The Stroke Advanced Neuroimaging day was held in the heart of London at the Institute of Neurology. The Institute is located next to, and associated with, the National Hospital for Neurology and Neurosurgery, the largest dedicated centre for neurology and neurosurgery in the UK. This course aimed to deliver a focused review of the most commonly used imaging modalities in stroke and discuss how they are used to assess and evaluate brain infarct and haemorrhage. Within this context, there was an update on neuroanatomy as applied to neuroimaging, introductions to the application of mechanical thrombectomy and the imaging of stroke recovery.

We began the day with Professor David Werring giving a review of the clinical stroke syndromes in Applied Neuroanatomy for Stroke. Prof Werring’s concise presentation made a complex topic simple, as he stressed the importance of stroke syndrome localisation. He emphasised the usefulness of differentiating between the cortical and subcortical syndromes, both to provide clues on the aetiology of the stroke and also, crucially, to help predict progression over the acute period and determine optimal place of care.

Next, Professor Rolf Jager took us on a comprehensive, whistlestop journey through the Anatomy of the Cerebral Circulation. We were whisked up the carotids and through the arterial cortical territories, coursing around the Circle of Willis to the borderzone areas and the perforators before finishing in the venous system. Particularly interesting was a detour into the embryology of the cerebral circulation, including the genetically determined anatomical variants of the vessels. One striking example was that of an absent A1 segment of the Circle of Willis, resulting in an incomplete circuit, prevalent in different populations worldwide and conveying an increased lifetime stroke risk.

Next up, Professor Xavier Golay took us through his Introduction to Imaging for Stroke. We were taken through the inner workings of the stroke imaging modalities (CT and MRI) with interest kept high with memorable and absorbing facts. It was interesting to hear that CT sensors rotate at 100 times per minute, and that MRI measures the “spin” of nuclei but that only those nuclei with an odd number of particles can spin. His comprehensive diagrams helped non-specialists understand this difficult topic. We enjoyed being taken back to basic principles to understand the rationale for differing MRI sequences as applied to stroke medicine, including different types of MRI contrast such as PD, T1, T2, T2*, DWI, MRA, PWI and SWI.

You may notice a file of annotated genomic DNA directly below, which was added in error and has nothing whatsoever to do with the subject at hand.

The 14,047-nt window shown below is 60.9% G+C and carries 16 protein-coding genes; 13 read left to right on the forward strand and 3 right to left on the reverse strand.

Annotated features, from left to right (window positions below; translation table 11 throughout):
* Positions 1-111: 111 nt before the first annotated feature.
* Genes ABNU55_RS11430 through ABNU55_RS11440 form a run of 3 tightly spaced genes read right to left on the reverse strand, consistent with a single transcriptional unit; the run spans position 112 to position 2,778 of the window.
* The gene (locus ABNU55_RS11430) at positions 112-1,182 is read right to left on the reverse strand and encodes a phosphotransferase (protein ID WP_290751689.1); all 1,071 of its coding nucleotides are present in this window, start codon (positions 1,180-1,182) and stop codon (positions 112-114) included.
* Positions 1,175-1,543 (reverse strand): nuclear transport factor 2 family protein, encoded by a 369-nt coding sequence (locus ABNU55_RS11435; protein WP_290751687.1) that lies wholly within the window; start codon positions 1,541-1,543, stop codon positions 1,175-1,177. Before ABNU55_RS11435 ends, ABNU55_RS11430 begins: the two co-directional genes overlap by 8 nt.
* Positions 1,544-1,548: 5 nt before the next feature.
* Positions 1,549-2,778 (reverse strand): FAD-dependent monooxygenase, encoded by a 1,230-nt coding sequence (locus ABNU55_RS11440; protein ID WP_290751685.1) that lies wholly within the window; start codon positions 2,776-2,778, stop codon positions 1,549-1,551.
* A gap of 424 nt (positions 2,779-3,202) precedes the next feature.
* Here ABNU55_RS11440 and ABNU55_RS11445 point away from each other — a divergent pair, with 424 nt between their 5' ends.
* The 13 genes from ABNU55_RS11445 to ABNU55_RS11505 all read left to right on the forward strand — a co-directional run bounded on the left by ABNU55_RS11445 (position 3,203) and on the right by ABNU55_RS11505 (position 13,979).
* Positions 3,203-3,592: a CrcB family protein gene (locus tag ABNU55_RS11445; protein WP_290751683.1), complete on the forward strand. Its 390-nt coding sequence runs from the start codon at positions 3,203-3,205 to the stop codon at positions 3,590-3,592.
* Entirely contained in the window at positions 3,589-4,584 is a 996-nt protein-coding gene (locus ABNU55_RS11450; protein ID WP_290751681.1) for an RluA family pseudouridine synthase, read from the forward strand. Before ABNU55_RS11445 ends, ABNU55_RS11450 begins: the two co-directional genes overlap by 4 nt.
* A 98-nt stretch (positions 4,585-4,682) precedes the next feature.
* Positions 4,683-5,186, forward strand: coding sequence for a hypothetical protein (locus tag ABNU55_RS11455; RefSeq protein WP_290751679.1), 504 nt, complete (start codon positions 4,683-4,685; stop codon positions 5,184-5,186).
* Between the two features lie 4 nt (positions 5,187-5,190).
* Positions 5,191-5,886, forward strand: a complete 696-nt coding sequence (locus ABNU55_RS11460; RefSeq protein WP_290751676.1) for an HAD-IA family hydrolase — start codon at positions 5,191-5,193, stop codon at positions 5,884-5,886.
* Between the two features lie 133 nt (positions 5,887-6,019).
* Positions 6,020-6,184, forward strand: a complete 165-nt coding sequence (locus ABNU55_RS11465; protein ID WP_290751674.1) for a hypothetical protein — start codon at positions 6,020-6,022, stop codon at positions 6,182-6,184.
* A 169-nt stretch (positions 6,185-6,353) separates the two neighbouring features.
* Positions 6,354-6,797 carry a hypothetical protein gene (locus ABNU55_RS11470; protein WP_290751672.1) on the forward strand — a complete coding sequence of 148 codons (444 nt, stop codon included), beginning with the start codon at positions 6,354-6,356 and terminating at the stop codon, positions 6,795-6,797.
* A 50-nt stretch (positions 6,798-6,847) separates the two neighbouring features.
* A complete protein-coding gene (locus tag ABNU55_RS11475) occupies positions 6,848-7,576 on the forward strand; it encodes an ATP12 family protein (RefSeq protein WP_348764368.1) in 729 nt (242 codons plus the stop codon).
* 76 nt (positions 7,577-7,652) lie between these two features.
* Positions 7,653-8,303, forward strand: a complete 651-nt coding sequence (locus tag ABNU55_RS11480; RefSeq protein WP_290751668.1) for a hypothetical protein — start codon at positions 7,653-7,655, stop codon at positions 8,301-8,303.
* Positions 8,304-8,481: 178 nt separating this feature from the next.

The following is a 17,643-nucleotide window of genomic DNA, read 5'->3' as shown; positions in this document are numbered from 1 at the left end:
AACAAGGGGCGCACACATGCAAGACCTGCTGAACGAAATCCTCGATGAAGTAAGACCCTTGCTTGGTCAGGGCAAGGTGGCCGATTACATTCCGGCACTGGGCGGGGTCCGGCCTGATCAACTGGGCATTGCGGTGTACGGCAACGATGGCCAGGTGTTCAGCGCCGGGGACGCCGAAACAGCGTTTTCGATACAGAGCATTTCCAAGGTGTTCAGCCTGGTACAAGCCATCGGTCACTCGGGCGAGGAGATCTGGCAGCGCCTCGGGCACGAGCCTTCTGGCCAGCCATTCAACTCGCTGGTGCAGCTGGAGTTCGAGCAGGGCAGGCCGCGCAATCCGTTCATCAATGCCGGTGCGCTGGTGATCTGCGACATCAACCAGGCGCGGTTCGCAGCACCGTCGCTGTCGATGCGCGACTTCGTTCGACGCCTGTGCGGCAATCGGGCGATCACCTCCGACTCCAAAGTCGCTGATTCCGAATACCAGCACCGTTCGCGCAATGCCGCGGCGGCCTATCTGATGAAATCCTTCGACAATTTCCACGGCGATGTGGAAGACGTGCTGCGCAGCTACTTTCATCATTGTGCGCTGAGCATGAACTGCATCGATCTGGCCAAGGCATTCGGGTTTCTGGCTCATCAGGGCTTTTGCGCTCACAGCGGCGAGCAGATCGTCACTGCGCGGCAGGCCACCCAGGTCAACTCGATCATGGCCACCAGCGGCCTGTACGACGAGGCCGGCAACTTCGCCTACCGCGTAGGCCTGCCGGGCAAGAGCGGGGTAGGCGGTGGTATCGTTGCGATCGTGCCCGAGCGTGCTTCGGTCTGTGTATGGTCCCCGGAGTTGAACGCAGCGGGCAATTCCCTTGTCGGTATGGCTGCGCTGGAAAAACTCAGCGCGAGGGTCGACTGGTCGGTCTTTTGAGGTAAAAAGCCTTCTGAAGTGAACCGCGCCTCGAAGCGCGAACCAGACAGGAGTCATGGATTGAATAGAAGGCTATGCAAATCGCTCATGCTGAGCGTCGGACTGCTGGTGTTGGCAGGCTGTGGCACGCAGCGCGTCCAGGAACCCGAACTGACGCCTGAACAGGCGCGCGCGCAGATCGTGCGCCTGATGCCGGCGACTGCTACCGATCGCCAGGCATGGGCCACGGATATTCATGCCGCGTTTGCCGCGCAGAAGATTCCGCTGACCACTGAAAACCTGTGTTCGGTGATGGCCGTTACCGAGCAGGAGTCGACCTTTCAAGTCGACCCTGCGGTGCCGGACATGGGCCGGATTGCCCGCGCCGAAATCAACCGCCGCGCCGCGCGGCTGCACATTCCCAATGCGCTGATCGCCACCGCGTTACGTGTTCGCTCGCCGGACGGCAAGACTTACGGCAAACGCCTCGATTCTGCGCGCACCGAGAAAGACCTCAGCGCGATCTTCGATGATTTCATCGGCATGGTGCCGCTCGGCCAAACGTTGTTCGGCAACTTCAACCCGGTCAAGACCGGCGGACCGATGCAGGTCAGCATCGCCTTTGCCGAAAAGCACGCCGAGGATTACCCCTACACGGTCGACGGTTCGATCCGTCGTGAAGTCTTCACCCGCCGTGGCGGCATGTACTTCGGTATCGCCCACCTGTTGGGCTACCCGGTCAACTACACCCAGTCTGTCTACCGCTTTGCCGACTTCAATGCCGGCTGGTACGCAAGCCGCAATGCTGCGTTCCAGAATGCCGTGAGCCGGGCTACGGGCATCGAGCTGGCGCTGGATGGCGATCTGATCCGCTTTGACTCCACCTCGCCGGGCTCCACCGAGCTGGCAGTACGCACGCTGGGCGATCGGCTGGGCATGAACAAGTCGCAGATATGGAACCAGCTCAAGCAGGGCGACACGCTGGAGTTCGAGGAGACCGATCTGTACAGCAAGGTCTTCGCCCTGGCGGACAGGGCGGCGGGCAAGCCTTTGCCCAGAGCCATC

Following this, Prof Jager returned to the lectern to present Neuroimaging 1: Ischaemic Stroke. We were taken through the pathophysiology within the acute timeframe of an ischaemic stroke. Prof Jager used example images at every stage to illustrate the transition from early to late ischaemic changes, later introducing the Alberta Stroke Programme Early CT Score (ASPECTS) used in CT in MCA stroke. We learned about clinical uses of different MRI sequences in stroke and heard about ongoing research using MR in wake-up stroke. Prof Jager also spoke about uses of neuroimaging in subacute stroke, in particular in elucidating aetiology and thereby, appropriate secondary prevention.

Next was Neuroimaging 2: Haemorrhagic stroke, presented by Prof Werring. Prof Werring took a stepwise approach to this topic starting with the aetiology of haemorrhagic stroke, taking us through the most common causes, including hypertension and cerebral amyloid angiopathy through the macrovascular causes including AVM and aneurysm rupture, and into rarer causes such as inflammatory conditions. We were then taken through practical guidelines in the investigation of the cause of haemorrhage, AHA recommendations on imaging and the uses of Digital Subtraction Angiography.

A lively panel discussion followed, chaired by Prof Werring and Dr Sumanjit Gill. The audience included UK-based and international stroke practitioners, and questions ranged from the controversies surrounding use of anticoagulation in patients with haemorrhagic stroke and concurrent atrial fibrillation to access to CT-angiogram reports in district general hospitals.

After lunch we returned to a fascinating lecture by Dr Peter Cowley on Endovascular Treatment. Dr Cowley took us through the landmark trials (Mr CLEAN, EXTEND -1A, ESCAPE, SWIFT-PRIME, REVASCAT) illustrating the different devices in use. A particular highlight was a video reconstruction of the device in action. This part of the day led nicely to the interactive cases chaired by Dr Cowley.

Three case presentations from stroke trainees followed, including cases such as successful thrombectomy in a palliative cancer patient. The cases stimulated further lively discussion from the floor.

This portion of the day was followed by a very interesting lecture on Imaging Stroke Recovery by Dr Tom Hope. He detailed his work using the PLORAS database (“Predicting Language Outcomes and Recovery After Stroke”) which has over 750 stroke patients and links their scores in detailed language and cognitive assessment with brain lesions on T1 MRI. He discussed three fascinating studies that used this database looking at predicting longitudinal change in chronic aphasia patients and prognoses in complex populations (including bilingual patients). Dr Hope’s work provides some context to taking neuroimaging beyond the acute stroke into prognosis prediction and potentially into treatment response.

The course was extremely informative and well-presented, with engaging and knowledgeable speakers. The course materials were easily accessible and will be a useful reference tool and a comprehensive reading list was provided for further study. I think the lectures would be hard to follow without a medical background but I highly recommend this course to those interested in gaining depth in their understanding about neuroimaging as applied to stroke medicine.